University of Utah student newspaper prank prompts administration to put hold on transcripts

SALT LAKE CITY (AP) — A prank literally spelled out in the University of Utah student newspaper has prompted administrators to put a hold on nine students' transcripts.

The seniors wrote goodbye columns for The Daily Utah Chronicle's April 28 edition. The first letter of each column is in larger type; together, they spell out two words referring to genitalia. One is penis; the other is a derogatory word for female genitalia.

Editor Rachel Hanson, one of the nine seniors, said she's concerned the administration's response could violate freedom of the press.

"It was childish and stupid, but it's not a cause for institutional notice," said Jim Fisher, an associate professor of communication and the paper's faculty adviser. "It, at the very least, has a chilling effect, and at the most could be censorship. I don't agree with the behavior at all, but I support their right to be idiots."

The Chronicle has a tradition of hiding vulgar or racy phrases in the year's final edition. But in the past, the words were better hidden and in some cases have been tamer, like "drunk."

Students earlier this week got e-mails informing them of the holds on their transcripts and requesting a meeting with the associate dean of students.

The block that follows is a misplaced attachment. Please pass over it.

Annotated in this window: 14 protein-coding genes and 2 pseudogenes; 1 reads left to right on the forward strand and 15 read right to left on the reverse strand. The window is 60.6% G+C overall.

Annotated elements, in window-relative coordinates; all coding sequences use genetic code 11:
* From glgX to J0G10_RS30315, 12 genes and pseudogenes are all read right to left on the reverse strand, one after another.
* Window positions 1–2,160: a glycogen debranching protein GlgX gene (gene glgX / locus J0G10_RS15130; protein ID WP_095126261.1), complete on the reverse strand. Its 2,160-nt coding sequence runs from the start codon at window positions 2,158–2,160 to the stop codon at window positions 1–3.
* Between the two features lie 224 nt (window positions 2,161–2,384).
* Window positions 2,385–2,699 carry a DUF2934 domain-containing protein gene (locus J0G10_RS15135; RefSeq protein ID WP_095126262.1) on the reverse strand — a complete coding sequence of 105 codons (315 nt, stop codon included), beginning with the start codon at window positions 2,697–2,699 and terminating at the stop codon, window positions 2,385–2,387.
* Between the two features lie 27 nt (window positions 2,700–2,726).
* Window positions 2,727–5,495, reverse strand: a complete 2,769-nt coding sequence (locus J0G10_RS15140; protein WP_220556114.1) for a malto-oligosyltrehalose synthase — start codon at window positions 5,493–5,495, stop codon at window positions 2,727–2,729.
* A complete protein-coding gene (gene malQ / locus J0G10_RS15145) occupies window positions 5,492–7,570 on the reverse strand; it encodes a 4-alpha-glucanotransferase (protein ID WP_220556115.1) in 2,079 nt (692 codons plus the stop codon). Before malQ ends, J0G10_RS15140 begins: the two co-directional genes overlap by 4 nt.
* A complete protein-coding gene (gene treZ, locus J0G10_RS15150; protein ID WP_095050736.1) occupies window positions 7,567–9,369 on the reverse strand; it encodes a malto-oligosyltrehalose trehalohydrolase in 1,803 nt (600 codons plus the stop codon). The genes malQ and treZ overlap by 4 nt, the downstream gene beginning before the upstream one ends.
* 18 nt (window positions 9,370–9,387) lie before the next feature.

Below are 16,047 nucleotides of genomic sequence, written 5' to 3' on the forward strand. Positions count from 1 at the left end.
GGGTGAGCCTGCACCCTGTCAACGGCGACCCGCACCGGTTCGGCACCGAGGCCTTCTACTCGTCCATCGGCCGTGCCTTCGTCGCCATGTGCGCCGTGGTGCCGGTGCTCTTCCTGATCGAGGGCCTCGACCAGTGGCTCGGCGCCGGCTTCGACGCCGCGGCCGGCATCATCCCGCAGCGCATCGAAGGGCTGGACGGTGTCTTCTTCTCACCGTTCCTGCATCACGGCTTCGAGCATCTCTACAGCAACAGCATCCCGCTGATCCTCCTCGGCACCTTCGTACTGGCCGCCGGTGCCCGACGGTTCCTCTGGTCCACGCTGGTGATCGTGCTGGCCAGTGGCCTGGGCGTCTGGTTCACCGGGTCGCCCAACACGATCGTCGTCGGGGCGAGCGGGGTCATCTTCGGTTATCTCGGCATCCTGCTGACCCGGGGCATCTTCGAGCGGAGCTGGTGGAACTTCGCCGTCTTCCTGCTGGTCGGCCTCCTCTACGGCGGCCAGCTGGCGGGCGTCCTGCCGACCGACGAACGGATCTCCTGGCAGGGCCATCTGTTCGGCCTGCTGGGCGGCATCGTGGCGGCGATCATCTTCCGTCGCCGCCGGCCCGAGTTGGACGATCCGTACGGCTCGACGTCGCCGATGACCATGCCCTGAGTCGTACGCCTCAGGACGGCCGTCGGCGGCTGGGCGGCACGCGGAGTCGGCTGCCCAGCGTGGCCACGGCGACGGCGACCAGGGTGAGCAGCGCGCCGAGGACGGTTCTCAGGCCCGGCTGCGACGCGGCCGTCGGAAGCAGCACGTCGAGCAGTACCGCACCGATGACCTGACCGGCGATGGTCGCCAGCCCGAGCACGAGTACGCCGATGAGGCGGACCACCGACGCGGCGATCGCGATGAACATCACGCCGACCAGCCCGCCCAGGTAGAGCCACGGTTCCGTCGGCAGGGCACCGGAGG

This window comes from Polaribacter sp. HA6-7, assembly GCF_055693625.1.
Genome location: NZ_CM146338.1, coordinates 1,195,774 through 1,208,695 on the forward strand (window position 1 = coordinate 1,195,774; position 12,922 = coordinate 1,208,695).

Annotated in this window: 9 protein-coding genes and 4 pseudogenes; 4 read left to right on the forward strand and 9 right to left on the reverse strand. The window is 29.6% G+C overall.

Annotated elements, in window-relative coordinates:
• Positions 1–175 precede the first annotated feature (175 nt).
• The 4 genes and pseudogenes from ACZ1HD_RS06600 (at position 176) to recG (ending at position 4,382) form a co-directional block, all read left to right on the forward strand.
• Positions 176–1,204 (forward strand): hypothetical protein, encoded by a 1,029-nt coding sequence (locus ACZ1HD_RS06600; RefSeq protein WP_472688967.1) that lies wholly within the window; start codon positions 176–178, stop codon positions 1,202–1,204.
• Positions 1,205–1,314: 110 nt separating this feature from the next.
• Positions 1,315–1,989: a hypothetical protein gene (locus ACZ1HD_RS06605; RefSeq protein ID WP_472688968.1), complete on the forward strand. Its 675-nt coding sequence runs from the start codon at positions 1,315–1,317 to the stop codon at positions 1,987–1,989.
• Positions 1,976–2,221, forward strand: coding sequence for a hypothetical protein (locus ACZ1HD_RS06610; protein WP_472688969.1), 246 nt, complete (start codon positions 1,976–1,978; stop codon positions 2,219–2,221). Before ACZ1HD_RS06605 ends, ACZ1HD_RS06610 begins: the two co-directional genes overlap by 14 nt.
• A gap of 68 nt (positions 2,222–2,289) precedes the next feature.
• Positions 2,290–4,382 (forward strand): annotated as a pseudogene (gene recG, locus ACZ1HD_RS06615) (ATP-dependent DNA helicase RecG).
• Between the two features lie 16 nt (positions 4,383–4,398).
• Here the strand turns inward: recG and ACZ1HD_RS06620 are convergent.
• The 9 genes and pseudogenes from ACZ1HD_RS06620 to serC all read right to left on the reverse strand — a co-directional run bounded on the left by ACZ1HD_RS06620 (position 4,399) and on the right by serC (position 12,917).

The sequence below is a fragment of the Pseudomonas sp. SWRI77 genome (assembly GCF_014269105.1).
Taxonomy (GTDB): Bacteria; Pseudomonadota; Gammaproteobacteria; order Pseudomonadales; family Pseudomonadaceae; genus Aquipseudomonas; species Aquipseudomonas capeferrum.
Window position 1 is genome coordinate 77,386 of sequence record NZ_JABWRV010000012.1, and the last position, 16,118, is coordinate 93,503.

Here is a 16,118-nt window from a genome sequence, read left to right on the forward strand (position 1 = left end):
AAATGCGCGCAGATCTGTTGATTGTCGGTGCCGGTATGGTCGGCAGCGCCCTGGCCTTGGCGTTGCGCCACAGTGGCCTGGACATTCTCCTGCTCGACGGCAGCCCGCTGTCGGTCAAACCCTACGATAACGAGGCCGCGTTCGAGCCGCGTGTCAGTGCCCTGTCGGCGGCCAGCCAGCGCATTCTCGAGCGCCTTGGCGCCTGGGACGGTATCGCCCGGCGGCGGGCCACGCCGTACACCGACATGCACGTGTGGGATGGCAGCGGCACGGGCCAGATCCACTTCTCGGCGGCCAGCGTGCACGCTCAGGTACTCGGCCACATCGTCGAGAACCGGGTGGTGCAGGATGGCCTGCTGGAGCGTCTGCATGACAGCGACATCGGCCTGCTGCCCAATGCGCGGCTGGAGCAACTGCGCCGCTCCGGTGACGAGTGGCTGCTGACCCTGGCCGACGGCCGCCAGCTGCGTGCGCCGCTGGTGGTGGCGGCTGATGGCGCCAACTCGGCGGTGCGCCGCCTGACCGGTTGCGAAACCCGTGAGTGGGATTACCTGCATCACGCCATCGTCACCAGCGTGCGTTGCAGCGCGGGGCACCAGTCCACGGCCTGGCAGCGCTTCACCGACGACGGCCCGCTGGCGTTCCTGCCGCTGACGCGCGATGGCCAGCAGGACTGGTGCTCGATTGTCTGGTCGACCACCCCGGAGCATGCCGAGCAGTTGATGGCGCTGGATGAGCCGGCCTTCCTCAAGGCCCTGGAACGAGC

The e-mail Hanson got said the students may have engaged in "intentional disruption or obstruction of teaching, research, administration, disciplinary proceedings or other University activities," which could be grounds for disciplinary action.

The Foundation for Individual Rights in Education and the Student Press Law Center wrote a letter to university officials defending the students' actions.

"While the content in question might offend members of the campus community, it is unquestionably protected expression under the First Amendment," the letter said.

University Vice President for Student Affairs Barb Snyder told The Associated Press that all nine students were allowed to participate in commencement activities Friday. She said the hold on each student's file would be removed after they meet with the associate dean to discuss the matter.

"We're not in any way trying to interfere with their free speech rights," Snyder said. "The language used was offensive to many members of the university community ... men as well as women."

"We're just having a conversation about the motivation and what they learned from it, if anything," Snyder added.

Writer Michael McFall said that while he defends the use of the word penis, he thinks the group abused its freedoms by printing the other word.

"We meant it in the anatomical opposite to penis," he told The Salt Lake Tribune. "We overlooked" that the word is derogatory to women, McFall added.


Information from: The Salt Lake Tribune,